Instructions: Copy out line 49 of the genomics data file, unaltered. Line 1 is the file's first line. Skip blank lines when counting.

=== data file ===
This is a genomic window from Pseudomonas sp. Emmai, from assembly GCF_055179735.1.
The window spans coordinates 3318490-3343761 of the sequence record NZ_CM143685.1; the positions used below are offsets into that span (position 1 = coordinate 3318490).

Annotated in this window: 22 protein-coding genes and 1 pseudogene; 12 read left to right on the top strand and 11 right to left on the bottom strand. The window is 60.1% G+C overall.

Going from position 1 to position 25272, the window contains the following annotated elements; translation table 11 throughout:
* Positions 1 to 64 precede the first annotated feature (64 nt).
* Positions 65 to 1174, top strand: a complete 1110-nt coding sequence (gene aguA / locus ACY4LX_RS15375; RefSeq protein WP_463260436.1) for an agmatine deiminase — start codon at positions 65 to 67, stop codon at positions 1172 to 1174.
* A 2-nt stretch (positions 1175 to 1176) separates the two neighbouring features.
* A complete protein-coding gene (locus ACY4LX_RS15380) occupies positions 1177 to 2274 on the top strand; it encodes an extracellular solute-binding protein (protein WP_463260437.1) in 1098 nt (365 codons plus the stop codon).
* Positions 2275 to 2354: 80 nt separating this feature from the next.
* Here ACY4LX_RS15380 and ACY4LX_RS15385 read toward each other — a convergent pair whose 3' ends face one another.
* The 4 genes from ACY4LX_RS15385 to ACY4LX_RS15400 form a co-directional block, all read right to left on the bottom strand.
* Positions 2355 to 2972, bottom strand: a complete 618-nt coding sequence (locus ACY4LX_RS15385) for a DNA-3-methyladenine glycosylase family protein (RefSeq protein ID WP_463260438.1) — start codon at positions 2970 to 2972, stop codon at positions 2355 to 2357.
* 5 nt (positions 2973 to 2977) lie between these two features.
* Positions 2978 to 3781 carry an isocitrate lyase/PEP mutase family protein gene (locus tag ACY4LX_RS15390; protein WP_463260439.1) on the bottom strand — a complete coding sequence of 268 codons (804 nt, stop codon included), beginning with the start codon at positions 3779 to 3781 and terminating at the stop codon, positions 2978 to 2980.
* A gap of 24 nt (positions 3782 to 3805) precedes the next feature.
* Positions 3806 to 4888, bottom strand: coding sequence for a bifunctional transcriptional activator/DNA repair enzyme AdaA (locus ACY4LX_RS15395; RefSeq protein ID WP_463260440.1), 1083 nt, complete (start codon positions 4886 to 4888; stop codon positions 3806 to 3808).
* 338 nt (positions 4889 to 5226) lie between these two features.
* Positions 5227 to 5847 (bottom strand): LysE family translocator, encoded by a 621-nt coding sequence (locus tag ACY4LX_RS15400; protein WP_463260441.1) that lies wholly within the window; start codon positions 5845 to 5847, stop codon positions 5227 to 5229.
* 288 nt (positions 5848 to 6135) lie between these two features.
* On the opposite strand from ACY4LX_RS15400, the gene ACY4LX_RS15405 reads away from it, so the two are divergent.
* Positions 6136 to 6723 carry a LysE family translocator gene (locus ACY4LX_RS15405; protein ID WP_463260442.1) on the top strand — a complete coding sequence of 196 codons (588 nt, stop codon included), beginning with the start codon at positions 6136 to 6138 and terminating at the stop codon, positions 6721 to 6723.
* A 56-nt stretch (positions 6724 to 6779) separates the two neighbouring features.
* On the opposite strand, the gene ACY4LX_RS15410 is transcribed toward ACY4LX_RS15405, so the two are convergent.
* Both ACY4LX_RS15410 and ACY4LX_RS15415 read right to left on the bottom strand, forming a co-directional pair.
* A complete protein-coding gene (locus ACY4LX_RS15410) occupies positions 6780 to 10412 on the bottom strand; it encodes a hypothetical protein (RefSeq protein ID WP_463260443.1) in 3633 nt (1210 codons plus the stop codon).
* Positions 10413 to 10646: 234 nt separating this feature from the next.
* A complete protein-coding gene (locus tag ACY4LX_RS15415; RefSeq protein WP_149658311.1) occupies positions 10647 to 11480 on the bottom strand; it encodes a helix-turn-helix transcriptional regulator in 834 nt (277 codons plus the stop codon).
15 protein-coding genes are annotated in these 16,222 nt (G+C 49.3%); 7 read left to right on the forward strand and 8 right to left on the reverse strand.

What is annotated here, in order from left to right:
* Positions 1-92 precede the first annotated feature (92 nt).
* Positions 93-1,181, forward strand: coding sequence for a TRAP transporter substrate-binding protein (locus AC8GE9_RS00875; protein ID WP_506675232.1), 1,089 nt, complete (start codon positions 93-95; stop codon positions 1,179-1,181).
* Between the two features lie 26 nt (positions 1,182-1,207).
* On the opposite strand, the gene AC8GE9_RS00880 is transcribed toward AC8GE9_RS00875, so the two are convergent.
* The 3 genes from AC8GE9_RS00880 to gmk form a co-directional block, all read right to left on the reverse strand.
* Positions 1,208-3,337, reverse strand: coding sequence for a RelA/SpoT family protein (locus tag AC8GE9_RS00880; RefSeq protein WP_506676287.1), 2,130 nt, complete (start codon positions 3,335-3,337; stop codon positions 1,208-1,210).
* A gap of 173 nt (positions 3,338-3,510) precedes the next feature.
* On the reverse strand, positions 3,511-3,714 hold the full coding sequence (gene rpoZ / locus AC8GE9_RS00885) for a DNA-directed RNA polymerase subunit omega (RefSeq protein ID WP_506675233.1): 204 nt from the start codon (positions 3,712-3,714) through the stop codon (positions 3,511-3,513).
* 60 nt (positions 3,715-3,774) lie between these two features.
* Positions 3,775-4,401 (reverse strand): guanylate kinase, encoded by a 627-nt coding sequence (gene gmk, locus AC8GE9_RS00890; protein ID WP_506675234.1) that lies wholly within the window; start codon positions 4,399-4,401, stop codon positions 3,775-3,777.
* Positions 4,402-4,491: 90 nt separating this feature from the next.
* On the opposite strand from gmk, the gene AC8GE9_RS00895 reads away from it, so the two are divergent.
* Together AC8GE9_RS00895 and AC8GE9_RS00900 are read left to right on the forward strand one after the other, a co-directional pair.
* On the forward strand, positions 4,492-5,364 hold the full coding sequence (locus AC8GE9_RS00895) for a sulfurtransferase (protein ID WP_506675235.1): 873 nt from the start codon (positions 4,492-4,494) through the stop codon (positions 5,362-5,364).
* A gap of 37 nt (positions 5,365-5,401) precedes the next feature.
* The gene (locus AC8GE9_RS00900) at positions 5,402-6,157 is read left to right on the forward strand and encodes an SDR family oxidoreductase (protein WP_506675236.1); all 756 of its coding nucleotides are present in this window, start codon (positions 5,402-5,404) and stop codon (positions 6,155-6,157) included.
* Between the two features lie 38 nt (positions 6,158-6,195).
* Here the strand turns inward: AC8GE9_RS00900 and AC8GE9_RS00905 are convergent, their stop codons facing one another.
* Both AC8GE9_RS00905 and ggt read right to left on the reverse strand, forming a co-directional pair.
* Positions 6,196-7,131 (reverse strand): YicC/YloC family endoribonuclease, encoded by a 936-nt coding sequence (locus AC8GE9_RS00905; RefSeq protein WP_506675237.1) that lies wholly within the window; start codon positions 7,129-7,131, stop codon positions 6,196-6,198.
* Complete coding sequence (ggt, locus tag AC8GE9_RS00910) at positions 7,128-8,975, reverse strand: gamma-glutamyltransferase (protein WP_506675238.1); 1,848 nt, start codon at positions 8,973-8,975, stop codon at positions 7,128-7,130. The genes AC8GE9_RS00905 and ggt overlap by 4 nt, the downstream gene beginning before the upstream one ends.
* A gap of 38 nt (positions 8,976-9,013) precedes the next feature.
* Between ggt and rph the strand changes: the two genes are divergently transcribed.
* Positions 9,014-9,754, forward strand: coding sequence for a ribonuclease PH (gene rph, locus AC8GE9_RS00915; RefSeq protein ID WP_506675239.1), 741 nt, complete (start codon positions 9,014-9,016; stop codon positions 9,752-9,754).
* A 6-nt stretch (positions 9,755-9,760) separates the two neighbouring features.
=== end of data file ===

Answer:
* Positions 6,196-7,131 (reverse strand): YicC/YloC family endoribonuclease, encoded by a 936-nt coding sequence (locus AC8GE9_RS00905; RefSeq protein WP_506675237.1) that lies wholly within the window; start codon positions 7,129-7,131, stop codon positions 6,196-6,198.